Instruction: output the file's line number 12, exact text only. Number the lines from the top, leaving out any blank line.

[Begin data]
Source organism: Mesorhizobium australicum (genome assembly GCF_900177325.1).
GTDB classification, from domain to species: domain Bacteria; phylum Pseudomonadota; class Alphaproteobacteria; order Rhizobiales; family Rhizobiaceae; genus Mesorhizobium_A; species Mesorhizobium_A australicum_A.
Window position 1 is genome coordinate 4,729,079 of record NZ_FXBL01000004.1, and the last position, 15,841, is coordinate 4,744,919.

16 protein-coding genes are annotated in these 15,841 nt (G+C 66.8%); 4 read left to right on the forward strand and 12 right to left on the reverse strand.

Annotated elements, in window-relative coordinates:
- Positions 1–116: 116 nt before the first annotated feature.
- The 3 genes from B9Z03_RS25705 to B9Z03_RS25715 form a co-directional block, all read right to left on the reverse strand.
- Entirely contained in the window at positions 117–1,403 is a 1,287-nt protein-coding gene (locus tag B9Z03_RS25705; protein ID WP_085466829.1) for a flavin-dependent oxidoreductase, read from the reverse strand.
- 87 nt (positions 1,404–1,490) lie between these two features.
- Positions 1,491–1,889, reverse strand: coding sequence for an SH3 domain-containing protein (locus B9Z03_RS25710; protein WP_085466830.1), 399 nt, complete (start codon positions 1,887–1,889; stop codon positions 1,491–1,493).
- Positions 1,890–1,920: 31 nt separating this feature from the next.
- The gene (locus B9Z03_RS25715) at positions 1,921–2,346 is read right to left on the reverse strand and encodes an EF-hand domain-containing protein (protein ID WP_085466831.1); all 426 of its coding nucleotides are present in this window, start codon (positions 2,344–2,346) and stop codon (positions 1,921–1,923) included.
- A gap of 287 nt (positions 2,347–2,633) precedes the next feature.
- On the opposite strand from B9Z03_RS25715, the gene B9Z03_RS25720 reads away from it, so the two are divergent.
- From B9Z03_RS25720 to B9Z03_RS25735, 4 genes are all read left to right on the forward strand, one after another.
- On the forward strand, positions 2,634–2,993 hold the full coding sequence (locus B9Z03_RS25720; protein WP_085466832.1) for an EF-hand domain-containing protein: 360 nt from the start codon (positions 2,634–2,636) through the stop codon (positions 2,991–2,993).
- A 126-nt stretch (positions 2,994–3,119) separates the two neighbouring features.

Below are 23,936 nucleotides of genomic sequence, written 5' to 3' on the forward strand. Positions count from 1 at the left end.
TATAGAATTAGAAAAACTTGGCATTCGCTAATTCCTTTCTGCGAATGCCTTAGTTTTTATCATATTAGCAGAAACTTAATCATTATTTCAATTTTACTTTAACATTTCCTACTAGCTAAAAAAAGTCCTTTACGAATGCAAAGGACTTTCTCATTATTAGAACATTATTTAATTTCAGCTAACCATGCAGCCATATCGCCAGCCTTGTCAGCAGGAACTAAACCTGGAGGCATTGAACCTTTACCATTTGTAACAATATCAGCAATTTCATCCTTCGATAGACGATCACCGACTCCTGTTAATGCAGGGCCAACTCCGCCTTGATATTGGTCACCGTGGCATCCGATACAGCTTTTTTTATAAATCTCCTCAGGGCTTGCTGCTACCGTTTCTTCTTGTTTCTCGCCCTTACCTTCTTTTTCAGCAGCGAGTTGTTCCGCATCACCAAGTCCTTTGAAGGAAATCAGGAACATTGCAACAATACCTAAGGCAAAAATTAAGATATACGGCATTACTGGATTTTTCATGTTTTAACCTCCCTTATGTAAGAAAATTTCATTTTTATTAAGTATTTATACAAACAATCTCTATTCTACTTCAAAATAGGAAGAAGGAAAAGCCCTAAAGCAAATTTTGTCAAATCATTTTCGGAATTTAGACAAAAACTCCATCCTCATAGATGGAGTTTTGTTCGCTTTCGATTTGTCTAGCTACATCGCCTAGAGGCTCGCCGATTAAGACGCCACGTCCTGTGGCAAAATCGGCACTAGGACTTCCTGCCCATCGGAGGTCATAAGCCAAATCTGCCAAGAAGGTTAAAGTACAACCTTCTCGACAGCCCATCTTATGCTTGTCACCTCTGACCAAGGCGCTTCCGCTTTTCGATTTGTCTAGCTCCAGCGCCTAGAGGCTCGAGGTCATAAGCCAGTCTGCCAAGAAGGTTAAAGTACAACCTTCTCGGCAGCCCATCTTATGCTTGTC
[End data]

- The gene (locus B9Z03_RS25715) at positions 1,921–2,346 is read right to left on the reverse strand and encodes an EF-hand domain-containing protein (protein ID WP_085466831.1); all 426 of its coding nucleotides are present in this window, start codon (positions 2,344–2,346) and stop codon (positions 1,921–1,923) included.